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Nationals And Orioles Takeaways From Week 1 Of Spring Training

Galdi gives his analysis of the Nats and O’s as their camps have begun



1. Nationals president of baseball operations and general manager Mike Rizzo says that he is confident that he will be re-signed by the Lerners

Rizzo’s contract expires on Oct. 31 according to a piece by USA Today MLB insider Bob Nightengale on Jan. 18.  Rizzo on Friday (Feb. 16) said the following regarding his contract situation: “We’ve got a great rapport and a great trust.  I’m confident that things will work out.”

Rizzo’s looking free agency – not Bryce Harper’s – is the most significant contract situation facing the Nats.  And while Rizzo said publicly what he should say, it remains impossible to ignore that Nightengale piece that came out about a month ago.  The piece reeked of Rizzo having sounding off to Nightengale – who has had a lot of Nats intel over the years – regarding the contract situation.  Among the nuggets in that piece:

  • That Rizzo’s contract expires on Oct. 31
  • That Rizzo is earning $2.5 million in the final year of a five-year, $10 million contract
  • That the Lerners hadn’t had a single conversation yet with Rizzo about his contract
  • That players in Rizzo’s trades have generated 73.4 Wins Above Replacement compared to a 48.0 WAR by those who departed

Where do you think all of that information came from – the Nats Info Fairy?  All of that smelled so much like Rizzo having unloaded to Nightengale, who, by the way, isn’t a big sabermetrics guy, and so it was awfully curious that he had that WAR nugget on Rizzo trades.  Heck, Rizzo himself was quoted in the piece: “When you look at what we accomplished, it’s really unsung and underappreciated. I’m so proud of what we’ve accomplished here.  I like it here.  I love the city.  I love the team I put together.  I like being a GM in the NL East.  And I want to stay here.  I just think I deserve to be treated like some of the best GMs in the game are, too.  I know we haven’t won the World Series, but I get tired of hearing how we can’t win the big one, or we can’t get out of the first round.  We haven’t had that many chances.  We were without baseball for 35 years here, and we cranked it up pretty good.  We’re pretty damn good at what we do.’’ 

The Lerners’ history is that they wait until nearly the last-possible second to deal with non-player contracts.  Ask Jim Riggleman.  Ask Dusty Baker.  Ask Rizzo himself, whose two-year option that takes him through this season was picked up months after many people – including myself – thought that it should have been.  I don’t think that we’ll be seeing Rizzo’s contract situation being settled anytime soon.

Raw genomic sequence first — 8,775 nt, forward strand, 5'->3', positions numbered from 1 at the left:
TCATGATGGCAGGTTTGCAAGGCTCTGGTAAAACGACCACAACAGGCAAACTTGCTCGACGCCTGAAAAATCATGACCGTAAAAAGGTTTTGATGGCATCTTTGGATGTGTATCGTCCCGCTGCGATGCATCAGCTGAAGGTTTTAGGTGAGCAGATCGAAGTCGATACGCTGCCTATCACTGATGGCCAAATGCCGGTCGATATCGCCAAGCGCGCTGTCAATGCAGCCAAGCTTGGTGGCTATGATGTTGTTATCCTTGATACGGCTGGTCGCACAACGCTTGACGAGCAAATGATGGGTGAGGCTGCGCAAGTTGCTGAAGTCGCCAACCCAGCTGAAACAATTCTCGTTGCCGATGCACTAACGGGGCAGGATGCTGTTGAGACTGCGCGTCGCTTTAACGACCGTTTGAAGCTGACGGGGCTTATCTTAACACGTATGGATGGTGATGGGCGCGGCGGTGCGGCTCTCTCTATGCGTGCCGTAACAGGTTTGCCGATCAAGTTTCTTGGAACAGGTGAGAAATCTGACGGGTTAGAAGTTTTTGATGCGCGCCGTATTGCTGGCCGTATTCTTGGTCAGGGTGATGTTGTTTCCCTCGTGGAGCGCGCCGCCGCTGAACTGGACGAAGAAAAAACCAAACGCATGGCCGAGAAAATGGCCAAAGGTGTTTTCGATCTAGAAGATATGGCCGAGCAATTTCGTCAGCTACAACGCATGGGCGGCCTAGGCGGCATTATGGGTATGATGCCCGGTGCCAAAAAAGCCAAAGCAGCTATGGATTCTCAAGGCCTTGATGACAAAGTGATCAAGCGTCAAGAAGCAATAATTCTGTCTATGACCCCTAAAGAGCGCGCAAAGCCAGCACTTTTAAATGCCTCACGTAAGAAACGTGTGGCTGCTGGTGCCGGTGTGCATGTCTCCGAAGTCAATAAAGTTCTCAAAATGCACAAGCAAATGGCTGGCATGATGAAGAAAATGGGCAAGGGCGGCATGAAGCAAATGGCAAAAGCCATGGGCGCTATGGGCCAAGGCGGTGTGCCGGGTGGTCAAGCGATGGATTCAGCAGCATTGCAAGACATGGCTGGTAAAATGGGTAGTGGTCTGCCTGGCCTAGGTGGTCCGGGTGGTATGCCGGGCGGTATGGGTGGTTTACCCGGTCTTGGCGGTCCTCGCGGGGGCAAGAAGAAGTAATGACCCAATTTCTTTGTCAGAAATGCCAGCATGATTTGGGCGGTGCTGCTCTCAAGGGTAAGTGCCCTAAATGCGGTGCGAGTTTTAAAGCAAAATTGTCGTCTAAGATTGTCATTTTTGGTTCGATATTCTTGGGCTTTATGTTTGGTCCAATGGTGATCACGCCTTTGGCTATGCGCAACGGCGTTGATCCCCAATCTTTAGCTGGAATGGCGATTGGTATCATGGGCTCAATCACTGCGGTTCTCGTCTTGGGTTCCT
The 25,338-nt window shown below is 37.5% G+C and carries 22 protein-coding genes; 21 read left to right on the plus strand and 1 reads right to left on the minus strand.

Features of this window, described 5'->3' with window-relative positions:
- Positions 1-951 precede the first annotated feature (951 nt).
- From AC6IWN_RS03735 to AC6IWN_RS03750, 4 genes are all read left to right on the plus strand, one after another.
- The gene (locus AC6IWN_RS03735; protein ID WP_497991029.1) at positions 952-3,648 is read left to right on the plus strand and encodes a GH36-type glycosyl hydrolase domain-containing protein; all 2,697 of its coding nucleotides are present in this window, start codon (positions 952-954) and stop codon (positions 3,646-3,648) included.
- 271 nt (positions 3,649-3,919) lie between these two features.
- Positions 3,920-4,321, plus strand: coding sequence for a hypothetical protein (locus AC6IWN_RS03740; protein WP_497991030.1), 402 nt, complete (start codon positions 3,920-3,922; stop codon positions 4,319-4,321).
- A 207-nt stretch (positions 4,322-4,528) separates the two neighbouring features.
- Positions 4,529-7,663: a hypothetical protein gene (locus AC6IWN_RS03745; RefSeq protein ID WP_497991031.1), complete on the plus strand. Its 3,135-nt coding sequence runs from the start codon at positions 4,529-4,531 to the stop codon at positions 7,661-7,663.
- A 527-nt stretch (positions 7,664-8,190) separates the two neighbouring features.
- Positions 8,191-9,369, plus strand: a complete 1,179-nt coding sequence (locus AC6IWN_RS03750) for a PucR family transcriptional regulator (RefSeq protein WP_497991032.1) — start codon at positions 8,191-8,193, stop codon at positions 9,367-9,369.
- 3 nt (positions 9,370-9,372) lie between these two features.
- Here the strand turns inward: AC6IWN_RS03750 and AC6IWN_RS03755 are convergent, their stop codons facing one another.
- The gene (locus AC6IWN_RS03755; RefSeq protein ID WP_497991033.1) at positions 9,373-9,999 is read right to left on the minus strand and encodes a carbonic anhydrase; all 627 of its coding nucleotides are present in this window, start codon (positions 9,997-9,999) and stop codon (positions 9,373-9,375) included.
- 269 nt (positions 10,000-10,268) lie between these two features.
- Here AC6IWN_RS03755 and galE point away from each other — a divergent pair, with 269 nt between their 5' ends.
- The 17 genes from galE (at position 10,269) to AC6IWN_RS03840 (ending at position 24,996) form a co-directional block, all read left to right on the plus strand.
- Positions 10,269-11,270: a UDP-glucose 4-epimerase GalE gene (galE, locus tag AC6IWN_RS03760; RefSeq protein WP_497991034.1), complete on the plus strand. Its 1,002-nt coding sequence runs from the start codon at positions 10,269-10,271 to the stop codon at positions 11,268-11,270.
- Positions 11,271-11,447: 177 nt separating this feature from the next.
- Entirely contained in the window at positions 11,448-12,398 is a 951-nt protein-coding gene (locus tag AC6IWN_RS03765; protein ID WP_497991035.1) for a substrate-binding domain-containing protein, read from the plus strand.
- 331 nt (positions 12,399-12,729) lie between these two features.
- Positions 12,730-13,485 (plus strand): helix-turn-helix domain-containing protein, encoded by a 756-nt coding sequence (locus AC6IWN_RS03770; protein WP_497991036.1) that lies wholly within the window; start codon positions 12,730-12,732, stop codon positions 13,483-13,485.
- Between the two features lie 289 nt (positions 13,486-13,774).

But I do know that it should be.  I believe him to be a top-five general manager in MLB.  And I believe that re-signing him should be the single most important contractual goal over the next year – yes, more important than re-signing Harper.  The most important person for a major-league club these days is the GM – GMs have become rock stars in many ways.  The Nats have an elite one in Rizzo.  The fact they’ve had Rizzo is why they wouldn’t be doomed if they did lose Harper after this coming season.  Think about that.

The longer that this goes on, the longer that you have to wonder how much more fed up Rizzo may be becoming.  Because unlike Riggleman and Dusty, Rizzo would have another job equal to his current one in a heartbeat.  And the ultimate fear for the Nats fan is that Rizzo decides that he doesn’t need this anymore – the financial games, the having to sign players who he doesn’t want to sign (Matt Wieters) – and leaves the organization after this season.

New Washington Nationals manager Dave Martinez, left, speaks during a baseball press conference next to general manager Mike Rizzo, Thursday, Nov. 2, 2017, in Washington. (AP Photo/Nick Wass)


2. Nationals outfielder Adam Eaton should be ready for the start of the Nats’ regular season

Arguably the most noteworthy revelation from Nats spring training this week was Eaton saying on Wednesday (Feb. 14) that he should be ready for the start of the Nats’ regular season: “Unless something unforeseen happens, I think that’s easily attainable.”

Eaton suffering a torn left ACL and torn left meniscus (and a high-left-ankle sprain) last April 28 was a brutal blow.  He was terrific for the Nats over 23 games, posting a 120 OPS+ over 107 plate appearances.  I still have doubts about trading three top pitching prospects in Lucas Giolito, Reynaldo Lopez and Dane Dunning for Eaton in Dec. 2016, but there’s no denying that Eaton was quite good in the brief time we saw him play for the Nats last season.  And you still have to love that the Nats can have Eaton under contract for four more seasons for a total of just $34.4 million.

The Nats’ defense has been an underrated problem for the last three seasons.  Here are the Nats’ recent rankings in Defensive Runs Saved:

  • 2017 – tied for no. 25 (-44),
  • 2016 – tied for no. 17 (-14)
  • 2015 – no. 20 (-8)